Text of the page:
Running works for Jim Plunkett-Cole. Making small talk, not so much.
Asperger's Syndrome — a condition that affects his social skills — has been his nemesis. The 48-year-old, self-employed British economist will talk for hours about his amazing journey in the U.S. He has run more than 3,400 miles here since October, stopping at dozens of schools along the way to inspire kids to live active lives. But he much prefers a lonely country road, with only his thoughts and rhythmic stride.
"I've figured out that I really like running with no one around as the sun is setting," he says."
Those moments are the best. But having a regular conversation, shooting the breeze about sports or politics is difficult.
"I like to spend 23 hours a day on my own," he says. "One hour with others, I can do. But I find it particularly stressful to make small talk, or sit through dinner conversations. And I'm very picky about the food I eat. So I turn up at someone's home for dinner, and they've done all this work to prepare, and I often can't eat their food and I'm not good at conversation. So I'd rather avoid all of that."
Engage him in his passion, however, and he'll talk all night. In 2012, Plunkett-Cole lifted himself from his couch and began running with his border collie, Alfredo. The plan was to do a 10K run each day for a year. And he finished it.
People with Asperger's tend to obsessively focus on one topic. His runs led him to create the Kx365 initiative (run a 10K — or 6.1 miles — or do something active every day for a year; see kx365.org and jimgump.com). His idea has grown to include 1,500 people.
"So I get invited to a school, and I don't think the kids will be interested," he says. "I have nothing prepared, no photos to show, or anything like that. And I tell them stories about what I've done, my adventures with my dog, and the wildlife I've seen. And the kids are transfixed. They ask me so many questions."
With more successful school visits, he and Alfredo gained a degree of popularity in Great Britain. He kept running daily, adding a bike ride and swim — he did a triathlon every day for a year — but endured some difficult times when he lost his mother to cancer, followed by the passing of Alfredo. What to do next?
Inspired by the movie Forrest Gump — and the running sequence in which Gump just "felt like running" and then criss-crossed the country five times — Jim packed his bags and landed in the U.S. He hoped his message of living an active lifestyle would resonate with kids in America, where the childhood obesity rate has reached epidemic proportions, affecting about 12 million.
He began running October in Alabama, Forrest Gump's fictional starting point, crossing the Southern states and talking with students along the way. Texas greeted him with downhome hospitality. "The goodwill of people has really become a part of this. Once you leave Houston, it gets really remote. I would run along and a car would pull up and someone would hand me an ice-cold bottle of water. Another time a woman heard my story and thrust a 50-dollar bill in my hand."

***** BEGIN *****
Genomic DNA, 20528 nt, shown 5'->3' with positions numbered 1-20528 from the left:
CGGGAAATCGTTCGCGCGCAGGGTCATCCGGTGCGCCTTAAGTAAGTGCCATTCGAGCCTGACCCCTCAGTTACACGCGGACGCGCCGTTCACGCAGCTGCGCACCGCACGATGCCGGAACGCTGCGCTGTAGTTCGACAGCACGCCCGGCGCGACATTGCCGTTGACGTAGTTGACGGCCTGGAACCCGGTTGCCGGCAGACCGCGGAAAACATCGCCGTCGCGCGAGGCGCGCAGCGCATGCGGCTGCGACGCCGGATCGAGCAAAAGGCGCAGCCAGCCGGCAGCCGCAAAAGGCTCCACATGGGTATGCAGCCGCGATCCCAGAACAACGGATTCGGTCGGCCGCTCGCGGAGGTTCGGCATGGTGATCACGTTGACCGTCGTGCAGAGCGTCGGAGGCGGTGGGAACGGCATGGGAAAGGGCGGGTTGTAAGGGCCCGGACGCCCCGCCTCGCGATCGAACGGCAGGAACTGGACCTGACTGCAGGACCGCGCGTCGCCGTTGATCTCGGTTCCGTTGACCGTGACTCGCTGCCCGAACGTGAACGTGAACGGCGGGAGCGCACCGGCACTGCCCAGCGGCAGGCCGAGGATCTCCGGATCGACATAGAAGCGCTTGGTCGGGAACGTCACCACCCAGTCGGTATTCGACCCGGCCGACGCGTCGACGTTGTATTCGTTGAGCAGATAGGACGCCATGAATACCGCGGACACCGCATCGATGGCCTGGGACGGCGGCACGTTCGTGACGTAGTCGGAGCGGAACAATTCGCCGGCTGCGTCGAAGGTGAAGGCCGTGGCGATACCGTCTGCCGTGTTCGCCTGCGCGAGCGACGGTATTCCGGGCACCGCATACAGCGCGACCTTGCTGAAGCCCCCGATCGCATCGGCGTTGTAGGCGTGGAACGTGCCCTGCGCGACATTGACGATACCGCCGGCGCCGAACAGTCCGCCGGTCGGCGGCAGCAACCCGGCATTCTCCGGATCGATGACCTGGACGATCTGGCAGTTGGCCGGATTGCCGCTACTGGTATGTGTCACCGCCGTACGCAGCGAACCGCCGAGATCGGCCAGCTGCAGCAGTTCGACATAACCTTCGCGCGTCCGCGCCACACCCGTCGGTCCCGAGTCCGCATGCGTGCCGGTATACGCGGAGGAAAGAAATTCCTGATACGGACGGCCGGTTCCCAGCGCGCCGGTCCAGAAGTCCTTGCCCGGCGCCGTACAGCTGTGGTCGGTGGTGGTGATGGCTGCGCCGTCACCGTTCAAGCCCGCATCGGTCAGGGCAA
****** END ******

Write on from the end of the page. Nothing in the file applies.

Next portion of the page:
He ran with a backpack with small U.S. and Texas flags flapping in the breeze. A stranger who saw the runner and the flags paid for his dinner that night in a tiny diner somewhere on the Texas plains.
A friend encouraged him to visit Colorado and he spent several days in Colorado Springs, visiting schools and running the trails, including the Incline. He'll never forget his visit to the Air Force Academy, where a staff sergeant, moved by his story, escorted Jim to the iconic Air Force Academy Chapel and sang the national anthem to him.
"I thought, 'Oh my God, this is incredible. This is a higher honor than any human could hope for.'"
His visit to Piñon Valley Elementary School may have changed his life. When he arrived, all of the kids wore race bibs (the numbers that runners wear in races) that they had made themselves. He said one boy with Asperger's saw the presentation and then spent three hours at home, learning everything he could about "Jim Gump."
"I told them stories about being chased by wild pigs in Louisiana, about alligators and herons dropping fish at my feet. I was told that what I do works because I make everyone feel like a champion."
He won't quit, realizing that speaking with kids — creating excitement for daily activity — isn't enough. There must be more to do. He has plans for a program that will include parents, and he is certain it will gain wide popularity.
He has now run every day for more than five years, and has covered about 10,000 miles. He has averaged more than 20 miles a day while in the U.S.
"I tell the kids there is no reason you can't achieve what I've achieved, and more," he says. "When you get that realization, it's a very powerful thing. They look at me as a superhero, then they realize, we're all heroes."